Thursday, February 13, 2014
Rains Came, The (1939)
Director: Clarence Brown
Take a trip to Ranchipur, India where a love story flowers in the wake of monsoon season striking the town created by Academy Award winning special effects. The Rains Came is a mix of all the usual styles of Hollywood during the days of late 1930s era cinema, filling the picture with a notable cast, taking audiences to an exotic land, punctuated with romance. The most distinguished footnote of the film would be its accomplishment of being the inaugural winner of the Oscar for special effects, a surprise achievement considering the competition it was up against.
The Rains Came is a drama of a materialistic lady that redeems herself into charitable lady how cares for the sick and impoverished people of an Indian city struck by tremendous storm and earthquake while falling in love with a future ruler of the kingdom. The story opens with a Tom Ransome (George Brent), an artist who moved to India and had made his home in Ranchipur in relative desolation when his former lover Edwina (Myrna Loy) arrives with her wealthy and elderly husband on a visit to meet the local royalty. Somewhat a vamp, Edwina attempts to seduce her former lover, but she discovers an attraction to Major Rama Safti (Tyrone Power), a local leader and future ruler of the land. Her and Safti fall in love while Tom begins a romance with young missionary’s daughter named Fern (Brenda Joyce) when a devastating storm hits the town. Many villagers fall ill and die, including Edwina’s husband. Through the tragedy Edwina gains a new sense in purpose with inspiration from Safti to nurse the many sick natives. Her new found charity finds her to be infected by the deadly illness as well, dying as Safti is pronounced the new ruler of the kingdom, entering a new age for the land.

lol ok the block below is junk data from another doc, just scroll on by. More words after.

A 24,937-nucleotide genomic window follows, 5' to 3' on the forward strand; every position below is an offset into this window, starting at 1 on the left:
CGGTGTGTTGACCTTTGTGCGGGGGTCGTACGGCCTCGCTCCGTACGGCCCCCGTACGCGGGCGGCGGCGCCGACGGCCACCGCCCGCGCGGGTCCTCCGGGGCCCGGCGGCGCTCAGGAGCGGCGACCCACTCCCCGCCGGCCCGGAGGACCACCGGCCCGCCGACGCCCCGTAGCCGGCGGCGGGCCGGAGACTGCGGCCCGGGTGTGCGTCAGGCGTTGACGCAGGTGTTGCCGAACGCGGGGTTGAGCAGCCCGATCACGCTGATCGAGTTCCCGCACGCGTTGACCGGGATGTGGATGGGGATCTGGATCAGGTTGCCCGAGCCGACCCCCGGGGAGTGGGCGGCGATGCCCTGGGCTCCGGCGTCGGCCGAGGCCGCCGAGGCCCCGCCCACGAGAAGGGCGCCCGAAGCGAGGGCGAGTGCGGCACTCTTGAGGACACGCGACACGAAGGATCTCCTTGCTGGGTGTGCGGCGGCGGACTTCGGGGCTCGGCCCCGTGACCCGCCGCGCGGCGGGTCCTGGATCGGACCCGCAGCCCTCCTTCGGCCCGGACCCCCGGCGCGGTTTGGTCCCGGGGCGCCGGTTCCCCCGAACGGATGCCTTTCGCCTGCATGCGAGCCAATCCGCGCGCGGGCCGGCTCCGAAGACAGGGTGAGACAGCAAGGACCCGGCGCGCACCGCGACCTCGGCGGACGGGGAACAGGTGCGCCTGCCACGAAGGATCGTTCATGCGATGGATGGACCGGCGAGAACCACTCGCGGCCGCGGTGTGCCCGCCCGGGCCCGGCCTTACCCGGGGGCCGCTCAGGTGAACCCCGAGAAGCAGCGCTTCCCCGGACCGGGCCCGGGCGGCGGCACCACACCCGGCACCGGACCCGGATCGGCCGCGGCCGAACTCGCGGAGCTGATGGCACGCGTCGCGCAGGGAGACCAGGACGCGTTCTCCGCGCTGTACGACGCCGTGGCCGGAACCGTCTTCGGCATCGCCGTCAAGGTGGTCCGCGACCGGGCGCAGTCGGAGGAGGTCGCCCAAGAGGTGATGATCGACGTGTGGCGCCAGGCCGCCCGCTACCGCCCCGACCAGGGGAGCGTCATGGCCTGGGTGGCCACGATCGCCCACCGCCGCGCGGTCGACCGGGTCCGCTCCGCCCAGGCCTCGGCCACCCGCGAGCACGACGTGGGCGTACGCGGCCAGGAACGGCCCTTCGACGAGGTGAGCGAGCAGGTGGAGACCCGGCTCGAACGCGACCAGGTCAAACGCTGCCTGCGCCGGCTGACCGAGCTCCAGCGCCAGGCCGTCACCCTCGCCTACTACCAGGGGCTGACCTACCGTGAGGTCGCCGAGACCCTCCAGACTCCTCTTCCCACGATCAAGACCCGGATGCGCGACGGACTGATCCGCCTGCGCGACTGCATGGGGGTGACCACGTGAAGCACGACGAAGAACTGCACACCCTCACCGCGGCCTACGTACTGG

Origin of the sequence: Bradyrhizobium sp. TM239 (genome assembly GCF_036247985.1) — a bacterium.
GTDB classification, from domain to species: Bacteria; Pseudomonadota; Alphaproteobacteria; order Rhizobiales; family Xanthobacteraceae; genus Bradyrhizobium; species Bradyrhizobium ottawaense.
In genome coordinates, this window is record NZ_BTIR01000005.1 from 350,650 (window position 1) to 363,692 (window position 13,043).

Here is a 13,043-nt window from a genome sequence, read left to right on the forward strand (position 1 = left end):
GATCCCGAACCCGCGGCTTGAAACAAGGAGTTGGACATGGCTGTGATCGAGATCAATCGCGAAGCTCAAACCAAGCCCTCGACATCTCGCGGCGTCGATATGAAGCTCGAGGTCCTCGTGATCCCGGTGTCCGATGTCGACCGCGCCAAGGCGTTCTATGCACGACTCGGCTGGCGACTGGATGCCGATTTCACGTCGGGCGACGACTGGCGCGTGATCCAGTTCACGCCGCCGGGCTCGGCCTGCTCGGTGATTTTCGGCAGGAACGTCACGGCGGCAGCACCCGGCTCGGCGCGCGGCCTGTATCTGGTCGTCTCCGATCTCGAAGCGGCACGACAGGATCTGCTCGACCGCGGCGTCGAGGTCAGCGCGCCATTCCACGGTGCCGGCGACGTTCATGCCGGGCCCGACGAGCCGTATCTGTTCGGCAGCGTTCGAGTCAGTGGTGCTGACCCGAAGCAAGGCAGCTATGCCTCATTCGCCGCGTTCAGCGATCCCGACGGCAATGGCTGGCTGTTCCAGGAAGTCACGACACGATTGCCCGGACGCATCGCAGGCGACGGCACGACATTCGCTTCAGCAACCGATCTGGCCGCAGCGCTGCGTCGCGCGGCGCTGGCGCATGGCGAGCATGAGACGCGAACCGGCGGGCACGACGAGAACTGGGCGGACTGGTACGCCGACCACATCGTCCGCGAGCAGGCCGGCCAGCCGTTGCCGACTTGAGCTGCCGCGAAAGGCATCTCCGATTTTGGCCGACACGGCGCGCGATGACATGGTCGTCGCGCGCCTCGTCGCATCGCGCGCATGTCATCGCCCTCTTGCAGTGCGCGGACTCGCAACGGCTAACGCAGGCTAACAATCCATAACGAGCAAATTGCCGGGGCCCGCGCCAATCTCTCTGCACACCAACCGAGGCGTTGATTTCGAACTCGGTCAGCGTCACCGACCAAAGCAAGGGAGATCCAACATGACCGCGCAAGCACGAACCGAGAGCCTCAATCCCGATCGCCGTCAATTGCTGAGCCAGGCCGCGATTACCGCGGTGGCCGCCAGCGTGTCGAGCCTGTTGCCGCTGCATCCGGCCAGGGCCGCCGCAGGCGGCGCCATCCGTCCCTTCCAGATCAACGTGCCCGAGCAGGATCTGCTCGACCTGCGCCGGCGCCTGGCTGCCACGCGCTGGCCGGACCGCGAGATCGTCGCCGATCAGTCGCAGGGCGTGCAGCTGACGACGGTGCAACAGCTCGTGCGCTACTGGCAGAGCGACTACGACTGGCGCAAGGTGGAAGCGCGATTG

The picture feels a bit disjointed and all over the place, lacking a true center to the tale, providing many moments that mislead an audience to believe what the point of the movie really is. As the picture opens we follow the tale of George Brent’s character of Tom, who seems to gain the attention of many young ladies around him, including Fern as well the troublemaking ex-lover of his Edwina. However as the tale moves on it is Edwina that becomes the center of the true redemption story , but we, the audience, still poke into the relationship Tom and Fern from time to time. Tyrone Power’s Safti seems rather focused on his work, which lends one to believe he is not interested in Edwina when she makes a pursuit after him, but somehow they become a couple. It is Edwina’s transformation into a caring nurse after the loss of her husband, whom she clearly did not love, and the devastation of the storm that makes her the focus of the tale. The tragedy is that she passes away before she really makes a difference in the community.